• France's news in English
 
app_header_v3
Is this the simple solution for Brits driving in France?
If an "S" sticker works for senior citizens, why not a "RB" sticker for Brits? Photo: France TV.

Is this the simple solution for Brits driving in France?

The Local · 28 Jan 2016, 16:19

Published: 28 Jan 2016 16:19 GMT+01:00

In a bid to improve driving etiquette, a motorists association in France is selling stickers to go on the back of cars with the letter “S” printed on them.

The “S” doesn’t stand for “scared” but for “senior” and it is hoped drivers will act a little bit more courteously when they realise the car in front is being driven by an elderly person.

In theory the "S" sign, just like the “A” sign for learner drivers, is meant to alert other drives that that the driver of the car in front might just react a little bit slower or more hesitantly than others.

They may not, for example, zoom off as soon as the light turns green and they may take their time overtaking on the autoroute to ensure they don't crash.

The Signal Senior association has sold over 1,200 stickers so far and hopes they will save not just shredded nerves and stress, but even lives.

Around 16 percent of drivers on French roads are over 65 and they are twice as likely to die when crashes occur than younger people, according to the organisation Prevention Routiere.

The association's president Gilles Renard summed up the benefits of the stickers.

"Those who are already using the sticker are happy because they are no longer honked at by other road users, they are left in peace and are much better respected."

Which has made us wonder why the association can’t bring out a series of stickers for British drivers.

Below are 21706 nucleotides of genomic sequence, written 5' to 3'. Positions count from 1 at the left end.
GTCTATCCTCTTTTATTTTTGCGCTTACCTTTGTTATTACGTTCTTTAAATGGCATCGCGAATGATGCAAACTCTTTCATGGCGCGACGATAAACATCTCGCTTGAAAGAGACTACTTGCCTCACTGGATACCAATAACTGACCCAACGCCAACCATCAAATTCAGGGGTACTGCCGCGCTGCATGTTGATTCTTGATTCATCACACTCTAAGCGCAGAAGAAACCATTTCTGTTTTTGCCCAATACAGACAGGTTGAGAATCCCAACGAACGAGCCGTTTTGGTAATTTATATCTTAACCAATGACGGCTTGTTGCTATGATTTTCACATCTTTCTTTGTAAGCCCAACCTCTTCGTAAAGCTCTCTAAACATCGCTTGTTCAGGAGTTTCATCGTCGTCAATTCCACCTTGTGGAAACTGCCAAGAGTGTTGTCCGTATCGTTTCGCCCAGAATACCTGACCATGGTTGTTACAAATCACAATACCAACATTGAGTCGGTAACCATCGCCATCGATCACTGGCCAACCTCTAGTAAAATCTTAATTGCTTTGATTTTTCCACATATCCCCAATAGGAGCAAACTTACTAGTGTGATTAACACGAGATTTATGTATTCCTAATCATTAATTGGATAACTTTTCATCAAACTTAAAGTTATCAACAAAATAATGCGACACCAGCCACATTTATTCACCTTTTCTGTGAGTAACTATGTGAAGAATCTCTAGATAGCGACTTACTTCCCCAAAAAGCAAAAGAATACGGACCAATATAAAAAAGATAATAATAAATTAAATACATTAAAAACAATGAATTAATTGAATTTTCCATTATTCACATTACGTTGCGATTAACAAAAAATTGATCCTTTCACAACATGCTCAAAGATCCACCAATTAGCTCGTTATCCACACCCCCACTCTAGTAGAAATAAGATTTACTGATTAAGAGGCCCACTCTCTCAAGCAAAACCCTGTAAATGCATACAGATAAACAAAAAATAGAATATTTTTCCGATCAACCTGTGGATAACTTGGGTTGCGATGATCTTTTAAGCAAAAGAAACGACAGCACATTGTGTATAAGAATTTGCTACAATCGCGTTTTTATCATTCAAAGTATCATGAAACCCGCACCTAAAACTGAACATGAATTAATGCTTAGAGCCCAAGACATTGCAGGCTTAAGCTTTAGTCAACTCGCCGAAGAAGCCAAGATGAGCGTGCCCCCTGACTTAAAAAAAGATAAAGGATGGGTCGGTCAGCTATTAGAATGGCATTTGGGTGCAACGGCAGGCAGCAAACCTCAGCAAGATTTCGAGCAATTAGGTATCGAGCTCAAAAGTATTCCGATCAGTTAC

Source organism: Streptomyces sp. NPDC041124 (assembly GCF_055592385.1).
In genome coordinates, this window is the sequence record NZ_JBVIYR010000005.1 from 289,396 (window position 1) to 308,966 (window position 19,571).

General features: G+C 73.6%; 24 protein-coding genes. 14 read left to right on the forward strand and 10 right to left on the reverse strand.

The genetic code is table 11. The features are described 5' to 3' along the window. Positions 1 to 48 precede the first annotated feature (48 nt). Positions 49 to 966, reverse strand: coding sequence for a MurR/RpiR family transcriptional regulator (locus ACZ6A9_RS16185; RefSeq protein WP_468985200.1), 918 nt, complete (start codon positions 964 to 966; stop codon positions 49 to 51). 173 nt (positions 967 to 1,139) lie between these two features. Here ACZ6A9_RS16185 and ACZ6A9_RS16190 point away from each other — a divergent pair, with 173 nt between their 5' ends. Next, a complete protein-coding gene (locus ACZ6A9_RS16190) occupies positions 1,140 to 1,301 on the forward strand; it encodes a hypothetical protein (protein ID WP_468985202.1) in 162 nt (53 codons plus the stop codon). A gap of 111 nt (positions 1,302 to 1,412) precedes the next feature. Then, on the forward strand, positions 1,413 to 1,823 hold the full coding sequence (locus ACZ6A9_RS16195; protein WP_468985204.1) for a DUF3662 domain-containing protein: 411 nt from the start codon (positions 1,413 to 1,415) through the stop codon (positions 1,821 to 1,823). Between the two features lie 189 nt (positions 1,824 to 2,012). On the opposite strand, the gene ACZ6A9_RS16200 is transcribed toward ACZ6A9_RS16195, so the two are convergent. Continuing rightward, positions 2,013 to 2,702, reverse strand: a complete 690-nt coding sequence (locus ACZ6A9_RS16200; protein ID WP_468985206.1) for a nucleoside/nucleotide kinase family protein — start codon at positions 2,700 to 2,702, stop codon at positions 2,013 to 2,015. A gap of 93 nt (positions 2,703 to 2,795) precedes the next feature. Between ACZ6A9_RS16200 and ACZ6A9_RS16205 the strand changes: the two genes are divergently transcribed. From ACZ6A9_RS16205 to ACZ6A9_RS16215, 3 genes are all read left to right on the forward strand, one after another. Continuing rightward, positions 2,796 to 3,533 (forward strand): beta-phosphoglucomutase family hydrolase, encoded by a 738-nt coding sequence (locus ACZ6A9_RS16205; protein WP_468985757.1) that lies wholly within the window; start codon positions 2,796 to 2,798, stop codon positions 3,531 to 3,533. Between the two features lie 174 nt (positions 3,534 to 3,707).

How French motorists drive expats crazy

Granted the British license plate should get the message across to French drivers that the driver in the car in front might not react how they want, but it doesn’t seem to be enough given the amount of complaints aired on our articles about driving in France.

And then there are those who hire cars with French number plates in France or who have their own French car. They need stickers!

For a start the association could easily start producing a big sticker with RB on it. The RB stands for “Rosbif” or Roast Beef in English, which is how the French semi-affectionately refer to Brits.

The "RB" would immediately alert the French driver to the fact the driver in front is indeed on the wrong side of the road to normal and therefore slightly more nervous and probably going a little slower than they would like.

Ideally the “RB” would be placed on the front of the car too, so drivers get adequate warning that we might go the wrong way round a roundabout and not stop to give priority to those on the right, called “prioritaire a droit” in French.

Although the sticker would also alert them to the fact that we are likely to speed on open motorways and get caught by the police, but not bother paying the fines into French coffers.

Maybe some foreign drivers are not “Rosbifs” or perhaps don’t want to advertise the fact they are, so separate stickers are needed to give French drivers warning that they need to put the brakes on some aspects of their driving culture when we are around.

Story continues below…

A sticker with the words “Distance svp!” could possibly alert French drivers not to tailgate or drive up the backside of someone on the motorway, which tends to make British drivers very anxious indeed.

And similarly a sticker “Espace svp!” could let them know not to park tight against our bumpers, because we’d have no idea how to get out.